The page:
• Asbestos: The Cancer-Causing, Workplace Carcinogen
  • January 12, 2018
  • A new study conducted by the Occupational Cancer Research Centre (OCRC) and Cancer Care Ontario reveals that the prevalence of on-the-job hazardous substances is much higher than many realize. Workplace exposure to carcinogens such as diesel exhaust, asbestos, and silica, as well as solar ultraviolet radiation and outdoor sun exposure are causing thousands of cancer cases in Ontario each year. Asbestos, in particular, is leading the bunch, causing an estimated 630 cases of occupational lung cancer and 140 cases of mesothelioma in the province.

    What is Asbestos?

    Asbestos is a fibrous mineral known for its insulating and fire-retardant properties. The problem with this dangerous mineral is that its fibers produce fine dust that, when inhaled, form deposits in the lungs that can cause serious and deadly illnesses. “Over time, asbestos-containing products dry out and become brittle,” explains Susannah Chester-Schindler, partner with Waters Kraus & Paul, mesothelioma attorneys in Dallas. “When the products are disturbed during demolition or remodeling, asbestos fibers are released into the air, posing a danger to those nearby.”

    Who is at Risk for Developing an Asbestos-Related Illness?

    The most prevalent asbestos-related illness is malignant mesothelioma, an extremely aggressive cancer in which malignant cancer cells are found in the sac that lines the chest, abdominal cavity, or heart. People most at risk for developing mesothelioma or other asbestos-related illnesses are workers whose jobs directly exposed them to asbestos fibers — yet even a minimal exposure can result in asbestos-related illnesses. In fact, there are many documented cases in which the spouse or child of a worker exposed to asbestos on the job developed asbestos-related diseases. In these cases, the family member is exposed to asbestos particles that the worker brings into the home on his body, work clothes, and shoes. This type of asbestos exposure is called “household exposure,” and it can be as deadly as being exposed to asbestos directly on the job.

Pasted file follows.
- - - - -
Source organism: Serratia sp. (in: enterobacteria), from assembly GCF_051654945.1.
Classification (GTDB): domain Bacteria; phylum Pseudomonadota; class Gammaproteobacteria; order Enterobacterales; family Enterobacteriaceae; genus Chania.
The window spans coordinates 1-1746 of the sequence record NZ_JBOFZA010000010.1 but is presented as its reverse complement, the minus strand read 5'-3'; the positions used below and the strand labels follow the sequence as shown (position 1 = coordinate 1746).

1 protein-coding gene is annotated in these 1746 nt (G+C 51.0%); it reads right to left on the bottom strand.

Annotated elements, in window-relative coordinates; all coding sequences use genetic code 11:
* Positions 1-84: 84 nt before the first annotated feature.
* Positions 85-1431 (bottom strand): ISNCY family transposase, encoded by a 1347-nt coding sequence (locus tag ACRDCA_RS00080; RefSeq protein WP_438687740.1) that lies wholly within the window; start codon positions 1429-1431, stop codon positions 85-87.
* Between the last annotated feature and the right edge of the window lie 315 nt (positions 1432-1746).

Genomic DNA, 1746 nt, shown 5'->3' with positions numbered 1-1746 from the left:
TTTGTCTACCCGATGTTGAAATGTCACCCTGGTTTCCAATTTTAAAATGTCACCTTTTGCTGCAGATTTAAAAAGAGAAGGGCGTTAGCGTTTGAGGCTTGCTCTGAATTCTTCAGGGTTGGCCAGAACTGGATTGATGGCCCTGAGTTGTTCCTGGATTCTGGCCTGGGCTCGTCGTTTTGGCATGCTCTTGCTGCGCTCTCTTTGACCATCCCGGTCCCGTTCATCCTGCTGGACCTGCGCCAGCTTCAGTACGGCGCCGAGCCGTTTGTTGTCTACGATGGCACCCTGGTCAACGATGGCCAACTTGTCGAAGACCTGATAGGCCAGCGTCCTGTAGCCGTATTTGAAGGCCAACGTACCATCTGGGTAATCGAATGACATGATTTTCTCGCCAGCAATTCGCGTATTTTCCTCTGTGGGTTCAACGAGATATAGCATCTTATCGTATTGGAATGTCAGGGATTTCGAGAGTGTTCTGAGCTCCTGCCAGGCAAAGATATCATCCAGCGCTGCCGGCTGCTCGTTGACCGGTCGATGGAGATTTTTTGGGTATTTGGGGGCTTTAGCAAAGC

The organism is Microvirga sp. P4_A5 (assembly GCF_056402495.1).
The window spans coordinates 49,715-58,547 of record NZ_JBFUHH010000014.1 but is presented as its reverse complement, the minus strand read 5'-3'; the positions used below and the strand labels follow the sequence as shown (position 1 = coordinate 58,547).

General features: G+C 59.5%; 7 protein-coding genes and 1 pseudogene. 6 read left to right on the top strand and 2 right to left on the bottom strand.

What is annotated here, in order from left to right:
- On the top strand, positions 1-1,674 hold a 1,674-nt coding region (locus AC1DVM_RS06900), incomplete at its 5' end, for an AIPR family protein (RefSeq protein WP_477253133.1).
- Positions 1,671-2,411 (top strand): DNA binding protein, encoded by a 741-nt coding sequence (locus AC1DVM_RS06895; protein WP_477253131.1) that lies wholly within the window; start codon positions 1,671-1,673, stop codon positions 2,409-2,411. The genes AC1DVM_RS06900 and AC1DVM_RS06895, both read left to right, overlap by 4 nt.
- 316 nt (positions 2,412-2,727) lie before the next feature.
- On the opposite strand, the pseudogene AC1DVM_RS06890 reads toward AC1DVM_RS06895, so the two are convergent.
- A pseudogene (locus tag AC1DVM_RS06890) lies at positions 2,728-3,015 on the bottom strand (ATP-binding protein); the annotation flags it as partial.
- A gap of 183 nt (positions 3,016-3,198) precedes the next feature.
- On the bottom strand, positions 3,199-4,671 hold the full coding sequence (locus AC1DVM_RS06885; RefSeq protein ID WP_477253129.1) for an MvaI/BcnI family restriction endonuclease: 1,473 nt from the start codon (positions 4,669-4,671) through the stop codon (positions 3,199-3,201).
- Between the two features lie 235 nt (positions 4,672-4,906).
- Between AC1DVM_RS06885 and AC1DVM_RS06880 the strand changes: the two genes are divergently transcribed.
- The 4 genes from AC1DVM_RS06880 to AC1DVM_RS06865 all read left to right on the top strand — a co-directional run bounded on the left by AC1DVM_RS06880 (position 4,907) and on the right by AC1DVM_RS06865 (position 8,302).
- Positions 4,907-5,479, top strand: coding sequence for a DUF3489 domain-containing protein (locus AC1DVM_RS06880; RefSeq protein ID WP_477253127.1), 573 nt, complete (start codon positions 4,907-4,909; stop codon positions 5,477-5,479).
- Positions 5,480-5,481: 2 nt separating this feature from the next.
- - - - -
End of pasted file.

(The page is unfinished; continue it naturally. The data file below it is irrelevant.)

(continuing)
According to Dr. Paul Demers, OCRC director, asbestos is Ontario’s worst carcinogen, and they will be living with it for a while. An asbestos ban will begin in Canada in 2018. However, asbestos-related illnesses such as mesothelioma generally have a long latency period of up to 30 to 40 years. This means that people exposed to asbestos today may not start showing symptoms disease until the 2040s.

    Today, more than 3,000 everyday products may contain some amount of asbestos, but the widespread use of asbestos in the United States ended in the 1970s, thanks to government enactment of strict regulations for workplace exposure.